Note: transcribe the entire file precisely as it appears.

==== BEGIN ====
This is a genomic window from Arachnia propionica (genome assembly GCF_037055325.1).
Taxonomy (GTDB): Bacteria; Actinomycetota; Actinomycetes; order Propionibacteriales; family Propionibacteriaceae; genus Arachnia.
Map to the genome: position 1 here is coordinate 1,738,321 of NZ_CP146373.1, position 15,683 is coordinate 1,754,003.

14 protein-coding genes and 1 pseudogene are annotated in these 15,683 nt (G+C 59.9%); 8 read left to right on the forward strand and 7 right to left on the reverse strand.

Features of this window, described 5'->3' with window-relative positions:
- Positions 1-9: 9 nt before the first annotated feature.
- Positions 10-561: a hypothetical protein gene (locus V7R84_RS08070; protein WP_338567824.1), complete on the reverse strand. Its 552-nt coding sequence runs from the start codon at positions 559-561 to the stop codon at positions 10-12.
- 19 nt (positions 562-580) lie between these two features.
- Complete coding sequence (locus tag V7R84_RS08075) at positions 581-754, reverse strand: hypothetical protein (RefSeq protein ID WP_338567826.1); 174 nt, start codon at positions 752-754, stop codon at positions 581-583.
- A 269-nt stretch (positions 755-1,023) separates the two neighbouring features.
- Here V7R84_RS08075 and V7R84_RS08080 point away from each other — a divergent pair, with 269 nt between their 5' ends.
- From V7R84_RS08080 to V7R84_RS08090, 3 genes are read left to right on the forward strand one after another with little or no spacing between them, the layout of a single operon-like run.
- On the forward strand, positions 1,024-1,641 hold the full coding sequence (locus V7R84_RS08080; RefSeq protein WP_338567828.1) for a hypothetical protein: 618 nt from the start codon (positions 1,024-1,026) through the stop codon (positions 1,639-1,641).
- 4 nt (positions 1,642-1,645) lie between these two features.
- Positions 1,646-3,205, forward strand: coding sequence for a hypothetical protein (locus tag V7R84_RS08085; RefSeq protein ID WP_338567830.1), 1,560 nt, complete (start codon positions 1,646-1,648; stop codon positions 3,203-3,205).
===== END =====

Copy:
This is a genomic window from Arachnia propionica (genome assembly GCF_037055325.1).
Taxonomy (GTDB): Bacteria; Actinomycetota; Actinomycetes; order Propionibacteriales; family Propionibacteriaceae; genus Arachnia.
Map to the genome: position 1 here is coordinate 1,738,321 of NZ_CP146373.1, position 15,683 is coordinate 1,754,003.

14 protein-coding genes and 1 pseudogene are annotated in these 15,683 nt (G+C 59.9%); 8 read left to right on the forward strand and 7 right to left on the reverse strand.

Features of this window, described 5'->3' with window-relative positions:
- Positions 1-9: 9 nt before the first annotated feature.
- Positions 10-561: a hypothetical protein gene (locus V7R84_RS08070; protein WP_338567824.1), complete on the reverse strand. Its 552-nt coding sequence runs from the start codon at positions 559-561 to the stop codon at positions 10-12.
- 19 nt (positions 562-580) lie between these two features.
- Complete coding sequence (locus tag V7R84_RS08075) at positions 581-754, reverse strand: hypothetical protein (RefSeq protein ID WP_338567826.1); 174 nt, start codon at positions 752-754, stop codon at positions 581-583.
- A 269-nt stretch (positions 755-1,023) separates the two neighbouring features.
- Here V7R84_RS08075 and V7R84_RS08080 point away from each other — a divergent pair, with 269 nt between their 5' ends.
- From V7R84_RS08080 to V7R84_RS08090, 3 genes are read left to right on the forward strand one after another with little or no spacing between them, the layout of a single operon-like run.
- On the forward strand, positions 1,024-1,641 hold the full coding sequence (locus V7R84_RS08080; RefSeq protein WP_338567828.1) for a hypothetical protein: 618 nt from the start codon (positions 1,024-1,026) through the stop codon (positions 1,639-1,641).
- 4 nt (positions 1,642-1,645) lie between these two features.
- Positions 1,646-3,205, forward strand: coding sequence for a hypothetical protein (locus tag V7R84_RS08085; RefSeq protein ID WP_338567830.1), 1,560 nt, complete (start codon positions 1,646-1,648; stop codon positions 3,203-3,205).